In Translation: Nader Fergany on the Egyptian draft constitution

These days in Egypt, plans always seem to be overtaken by events. This week’s translated article from the Arabic media — made possibly by the wonderful translations service Industry Arabic — was selected before the current political crisis over President Mohammed Morsi’s decree erupted on Thursday evening. Then, aside from the conflict in Gaza, the biggest issue in Egypt was the withdrawal of secular forces from the Constituent Assembly and the debate over the draft constitution. I chose the article by Nader Fergany out of a torrent of articles on this issue for two reasons: first, Fergany was the lead author of the first Arab Human Development Report, which (for all the criticism it received) I think can be fairly described as one of the intellectual underpinnings of the movement against dictatorship in the last decade. Secondly, Fergany (while he is a secularist, leftist and rather irascible nationalist) eschews the two typical responses you tended to have in the media, where partisans either said the draft constitution is great or it was a disaster.

The draft constitution is better than expected, but…

Nader Fergany, al-Ahram, 18 November 2012

The corruption of political life for an entire people, including the oppression and pauperization of its vast majority, is an abominable crime that I believe needs to be dealt with as a crime against humanity deserving of the most severe punishment. It shall not be allowed to forgotten, nor shall its perpetrators be tried solely within the confines of the country in which they corrupted politics.

The authoritarian regime—against which the great popular revolution rose up at the end of January 2011—sold the Egyptian people the most despicable forms of the corruption of political life for many decades, leaving in its wake a deep heritage of oppression, poverty, and social injustice that accumulated until the people could bear it no longer. They rose up in hopes of securing the noble ends for which the demands of the revolution were drawn up: freedom, equitability, social justice, and human dignity. Unfortunately, the transitional period’s government was intent on acquitting those who were responsible for the corruption of political life before the revolution from having to face the punishments necessary for just retribution, which has contributed to post-revolution corruption in political life. This corruption has resulted in a state of confusion and legislative and political blunders as a result of the path the elections took before the constitution, which is reflected in the controversy and disputes around the Constituent Assembly and the draft of the constitution prepared by the assembly.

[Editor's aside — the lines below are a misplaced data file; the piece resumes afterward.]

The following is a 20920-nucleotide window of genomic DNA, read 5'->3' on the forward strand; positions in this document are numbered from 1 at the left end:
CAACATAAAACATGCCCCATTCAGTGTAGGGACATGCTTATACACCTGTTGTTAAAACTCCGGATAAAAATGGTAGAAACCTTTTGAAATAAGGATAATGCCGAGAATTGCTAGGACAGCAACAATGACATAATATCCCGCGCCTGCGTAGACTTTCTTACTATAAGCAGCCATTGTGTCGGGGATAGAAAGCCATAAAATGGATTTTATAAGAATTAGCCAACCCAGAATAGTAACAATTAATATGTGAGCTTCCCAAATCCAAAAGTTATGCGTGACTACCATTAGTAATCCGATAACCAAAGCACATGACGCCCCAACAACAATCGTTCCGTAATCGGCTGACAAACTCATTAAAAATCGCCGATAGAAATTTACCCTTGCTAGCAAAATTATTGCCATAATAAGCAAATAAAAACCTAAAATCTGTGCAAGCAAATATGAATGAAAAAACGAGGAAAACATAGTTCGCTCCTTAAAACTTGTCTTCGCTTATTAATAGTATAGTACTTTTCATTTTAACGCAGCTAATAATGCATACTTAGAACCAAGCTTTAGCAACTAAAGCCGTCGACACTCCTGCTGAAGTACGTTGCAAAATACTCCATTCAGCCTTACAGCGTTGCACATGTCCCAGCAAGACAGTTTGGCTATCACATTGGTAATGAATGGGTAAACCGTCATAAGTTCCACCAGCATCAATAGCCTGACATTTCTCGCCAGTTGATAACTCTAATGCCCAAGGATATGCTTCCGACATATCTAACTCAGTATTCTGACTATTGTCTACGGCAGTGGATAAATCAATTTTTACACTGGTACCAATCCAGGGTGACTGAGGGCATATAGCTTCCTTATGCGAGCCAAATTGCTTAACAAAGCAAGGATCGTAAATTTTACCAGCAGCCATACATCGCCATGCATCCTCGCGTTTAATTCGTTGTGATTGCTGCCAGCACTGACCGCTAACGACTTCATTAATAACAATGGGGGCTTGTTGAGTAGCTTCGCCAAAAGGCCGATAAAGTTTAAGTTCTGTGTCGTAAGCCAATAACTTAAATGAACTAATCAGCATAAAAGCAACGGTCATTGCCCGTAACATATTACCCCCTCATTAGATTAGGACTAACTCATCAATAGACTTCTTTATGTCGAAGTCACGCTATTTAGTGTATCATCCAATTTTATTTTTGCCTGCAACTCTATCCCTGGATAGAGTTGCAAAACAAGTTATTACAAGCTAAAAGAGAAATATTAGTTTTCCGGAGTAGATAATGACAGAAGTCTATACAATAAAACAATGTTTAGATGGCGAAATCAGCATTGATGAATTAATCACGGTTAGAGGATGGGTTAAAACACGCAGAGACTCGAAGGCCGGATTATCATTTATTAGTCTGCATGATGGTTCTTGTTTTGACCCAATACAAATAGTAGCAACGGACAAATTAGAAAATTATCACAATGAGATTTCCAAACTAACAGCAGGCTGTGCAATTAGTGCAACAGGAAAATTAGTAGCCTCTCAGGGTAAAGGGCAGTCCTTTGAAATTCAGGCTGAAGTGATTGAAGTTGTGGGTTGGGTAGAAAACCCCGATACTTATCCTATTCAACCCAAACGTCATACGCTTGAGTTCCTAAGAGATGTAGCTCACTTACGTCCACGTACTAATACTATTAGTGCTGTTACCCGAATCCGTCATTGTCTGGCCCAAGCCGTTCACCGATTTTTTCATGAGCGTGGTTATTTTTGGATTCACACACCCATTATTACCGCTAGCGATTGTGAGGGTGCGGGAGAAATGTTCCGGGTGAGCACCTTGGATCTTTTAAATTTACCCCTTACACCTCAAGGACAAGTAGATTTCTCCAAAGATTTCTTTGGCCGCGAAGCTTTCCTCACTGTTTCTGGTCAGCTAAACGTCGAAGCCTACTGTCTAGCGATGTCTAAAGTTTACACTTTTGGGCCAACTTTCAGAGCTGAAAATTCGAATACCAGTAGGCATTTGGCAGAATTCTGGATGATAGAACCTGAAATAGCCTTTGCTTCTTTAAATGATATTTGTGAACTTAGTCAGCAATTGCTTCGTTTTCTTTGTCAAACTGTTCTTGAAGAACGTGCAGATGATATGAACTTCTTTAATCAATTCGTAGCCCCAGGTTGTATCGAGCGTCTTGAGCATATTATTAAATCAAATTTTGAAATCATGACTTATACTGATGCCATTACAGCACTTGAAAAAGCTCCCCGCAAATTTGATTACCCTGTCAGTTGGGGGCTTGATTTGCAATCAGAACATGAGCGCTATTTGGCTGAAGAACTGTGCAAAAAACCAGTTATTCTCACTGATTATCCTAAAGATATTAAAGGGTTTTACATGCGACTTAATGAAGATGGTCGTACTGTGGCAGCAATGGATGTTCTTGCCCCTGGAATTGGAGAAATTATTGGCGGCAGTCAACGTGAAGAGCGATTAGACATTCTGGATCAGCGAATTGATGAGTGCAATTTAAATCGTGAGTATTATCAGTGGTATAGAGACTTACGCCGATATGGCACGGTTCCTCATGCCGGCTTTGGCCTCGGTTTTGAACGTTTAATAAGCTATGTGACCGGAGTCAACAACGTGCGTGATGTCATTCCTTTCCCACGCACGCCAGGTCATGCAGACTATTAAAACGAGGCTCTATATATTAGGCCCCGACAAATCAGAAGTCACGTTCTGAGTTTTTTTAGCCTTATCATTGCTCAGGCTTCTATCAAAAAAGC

This all became too obvious in the uproar within the judiciary and the media, which has been marred by polarization. To be sure, the writer is among those who has consistently criticized the political trajectory followed by the current Constituent Assembly. However, truth be told, the current draft of the constitution seems better than the worst of the civilian forces’ fears of constitutional excesses that might have been produced by extremist political Islamic forces in the Constituent Assembly. It is ever apparent, however, that political forces with divergent intentions are exploiting judiciary and media platforms to promote their positions on the contents of the constitution or to carry out their political battles regarding the constitution, which should have transpired within the assembly. However, they were thwarted by the way in which the Constituent Assembly was formed. They may also have wished to affect the way the assembly realizes its political interests. Many of these media platforms fell prey to this hectic political competition. All of this has occurred regardless of signification of the draft prepared by the Constituent Assembly, but this sort of media squabble is no substitute for the careful study of the draft.

This article looks into the draft of the constitution dated 24–10–2012 available on the Constituent Assembly’s website. A careful look does in fact reveal that the announced draft contains many of the general outlines – I repeat general outlines – of the rights, freedoms, and structures of power that are desirable in a modern civil state.

But this does not mean that the draft is completely successful in realizing the goals of the great popular revolution for sound, democratic rule and guarantees of social justice and human dignity for everyone in Egypt. The draft still falls short of these noble goals in four ways: